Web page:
The ARM inherent efficiency myth

mrmt

Diamond Member
Aug 18, 2012
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Found that on seeking alpha:

A research paper written by several researchers at the University of Wisconsin, and presented at the IEEE International Symposium on High Performance Computer Architecture, came to the following conclusions with respect to the ARM/X86 myth:

Performance differences are generated by ISA-independent microarchitecture differences
The energy consumption is again ISA-independent.
ISA differences have implementation implications, but modern microarchitecture techniques render them moot; one ISA is not fundamentally more efficient.
ARM and x86 implementations are simply design points optimized for different performance levels

==========

The paper:

http://research.cs.wisc.edu/vertical/papers/2013/hpca13-isa-power-struggles.pdf
 

Revolution 11

Senior member
Jun 2, 2011
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At this point, there has been so much data refuting the ARM efficiency myth and so many people ignoring that data on a consistent basis, that I don't think this study will really change anything in a substantial way.

I do like having another study busting this myth, good work.
 

TuxDave

Lifer
Oct 8, 2002
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I saw this earlier this week. I already knew the conclusion but I was pretty impressed with the methodology. :)
 

Vesku

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Aug 25, 2005
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I always thought the Transmeta company's chips were in a way demonstrating that increases in overall computing power (density+speed) minimizes ISA impact.
 

Fjodor2001

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Feb 6, 2010
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If it's a myth, then how come basically everyone is using ARM CPUs in low power devices such as mobile phones?
 

Vesku

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Aug 25, 2005
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1. Price
2. x86 chip development has for decades been focused on increasing performance where as ARM was being used in areas where performance was secondary to low power consumption.
3. Even as some x86 chips are being designed for low power consumption they are still expected to be able to run the current Windows OS
4. Less restrictions on how you use your volume discounted chips.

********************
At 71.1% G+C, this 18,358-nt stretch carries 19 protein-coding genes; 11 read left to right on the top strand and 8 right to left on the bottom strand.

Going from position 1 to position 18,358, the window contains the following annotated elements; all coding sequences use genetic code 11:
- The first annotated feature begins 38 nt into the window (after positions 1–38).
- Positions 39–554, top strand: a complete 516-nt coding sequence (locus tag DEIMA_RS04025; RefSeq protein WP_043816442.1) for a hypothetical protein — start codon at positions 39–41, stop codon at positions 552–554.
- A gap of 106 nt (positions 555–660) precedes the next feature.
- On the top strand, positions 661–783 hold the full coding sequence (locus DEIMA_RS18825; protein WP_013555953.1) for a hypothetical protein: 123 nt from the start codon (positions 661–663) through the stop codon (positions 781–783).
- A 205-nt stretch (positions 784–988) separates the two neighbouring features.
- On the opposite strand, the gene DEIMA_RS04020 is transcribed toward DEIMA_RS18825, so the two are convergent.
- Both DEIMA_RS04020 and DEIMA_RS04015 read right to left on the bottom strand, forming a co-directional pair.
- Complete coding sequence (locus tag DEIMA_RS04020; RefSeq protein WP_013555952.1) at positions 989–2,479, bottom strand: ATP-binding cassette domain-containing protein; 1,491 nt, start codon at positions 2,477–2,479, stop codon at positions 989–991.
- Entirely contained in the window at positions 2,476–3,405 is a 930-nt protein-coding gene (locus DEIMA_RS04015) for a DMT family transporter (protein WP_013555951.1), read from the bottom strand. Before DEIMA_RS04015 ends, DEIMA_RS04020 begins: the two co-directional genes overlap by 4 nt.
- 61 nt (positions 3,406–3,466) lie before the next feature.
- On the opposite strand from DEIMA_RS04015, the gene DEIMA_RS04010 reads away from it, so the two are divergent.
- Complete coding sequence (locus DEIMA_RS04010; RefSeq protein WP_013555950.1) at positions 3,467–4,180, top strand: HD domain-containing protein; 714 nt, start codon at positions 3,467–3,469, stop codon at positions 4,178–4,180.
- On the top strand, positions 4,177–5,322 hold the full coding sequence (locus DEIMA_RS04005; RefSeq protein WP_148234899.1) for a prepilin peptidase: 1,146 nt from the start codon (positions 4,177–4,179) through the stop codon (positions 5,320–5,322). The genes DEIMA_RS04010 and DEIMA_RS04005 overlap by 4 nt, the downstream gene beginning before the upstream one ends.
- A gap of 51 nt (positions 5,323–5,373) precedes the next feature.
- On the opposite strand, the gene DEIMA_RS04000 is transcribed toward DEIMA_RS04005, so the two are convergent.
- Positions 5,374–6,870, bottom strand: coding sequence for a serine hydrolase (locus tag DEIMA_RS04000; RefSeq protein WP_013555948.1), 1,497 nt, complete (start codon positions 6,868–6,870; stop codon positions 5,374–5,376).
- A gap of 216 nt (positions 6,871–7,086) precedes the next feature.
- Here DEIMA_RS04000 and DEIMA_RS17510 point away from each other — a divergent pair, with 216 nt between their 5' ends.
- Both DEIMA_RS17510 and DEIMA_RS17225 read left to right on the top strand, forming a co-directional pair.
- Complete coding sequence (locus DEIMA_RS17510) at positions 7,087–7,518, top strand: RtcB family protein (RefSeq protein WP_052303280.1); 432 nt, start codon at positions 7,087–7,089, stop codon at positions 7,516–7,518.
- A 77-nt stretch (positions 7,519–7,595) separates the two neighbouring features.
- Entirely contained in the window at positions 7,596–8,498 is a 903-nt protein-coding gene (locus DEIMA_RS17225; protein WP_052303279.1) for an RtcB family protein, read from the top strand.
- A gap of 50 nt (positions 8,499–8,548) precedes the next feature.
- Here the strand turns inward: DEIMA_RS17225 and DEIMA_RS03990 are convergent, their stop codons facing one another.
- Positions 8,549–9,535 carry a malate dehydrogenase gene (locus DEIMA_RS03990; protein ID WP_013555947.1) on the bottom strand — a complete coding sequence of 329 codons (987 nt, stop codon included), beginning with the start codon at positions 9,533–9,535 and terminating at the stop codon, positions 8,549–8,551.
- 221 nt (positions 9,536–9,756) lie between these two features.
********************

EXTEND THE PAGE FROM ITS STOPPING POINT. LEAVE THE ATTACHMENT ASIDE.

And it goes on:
A15 closer than ever to rising up to mirror the lowest power x86 Intel/AMD chips.
 
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ChronoReverse

Platinum Member
Mar 4, 2004
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The other thing is anyone can license ARM and build their own chips. With Intel you have to buy Intel's chips.

We've already reached the overlap point proving it was a myth. Some people just refuse to see it.
 

sequoia464

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Feb 12, 2003
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hans007

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Feb 1, 2000
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If it's a myth, then how come basically everyone is using ARM CPUs in low power devices such as mobile phones?


because they are low power and good enough. plus ARM actually licenses their core, meaning anyone can make an ARM cpu. intel's edge is at the highest end for computing speed. you jus tdont need that much anymore. if an ARM cpu uses the same wattage and is a little slower, but still fast enough but costs less and has a huge software advantage its gonna get used.

we have rockchip and chinese companies making ARM cpus etc, and since all ARM devices are ISA compatible it makes the hardware platform that much more dominant.

i would imagine the margins on ARM chips are a lot lower than intel chips given its a much more competitive space, but for the consumer thats good.

i mean if you could buy a 180hp inline 4 engine for $100, or say a $2000 hybrid power train that has a v8 and gets 500hp that has the same mpg, which would get put in most cars? the 180hp inline 4, because it costs less.
 

Imouto

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Jul 6, 2011
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i mean if you could buy a 180hp inline 4 engine for $100, or say a $2000 hybrid power train that has a v8 and gets 500hp that has the same mpg, which would get put in most cars? the 180hp inline 4, because it costs less.

And people doesn't need a train for their daily stuff.
 

Idontcare

Elite Member
Oct 10, 1999
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If it's a myth, then how come basically everyone is using ARM CPUs in low power devices such as mobile phones?

I see you got quite a few responses to this post already but I wanted to respond as well.

The prevalence of ARM-based ICs in mobile applications is not so much because ARM is (or was) a power-efficient ISA but more because "the price was right".

The article referenced in the OP does not account for "cost to reach performance parity".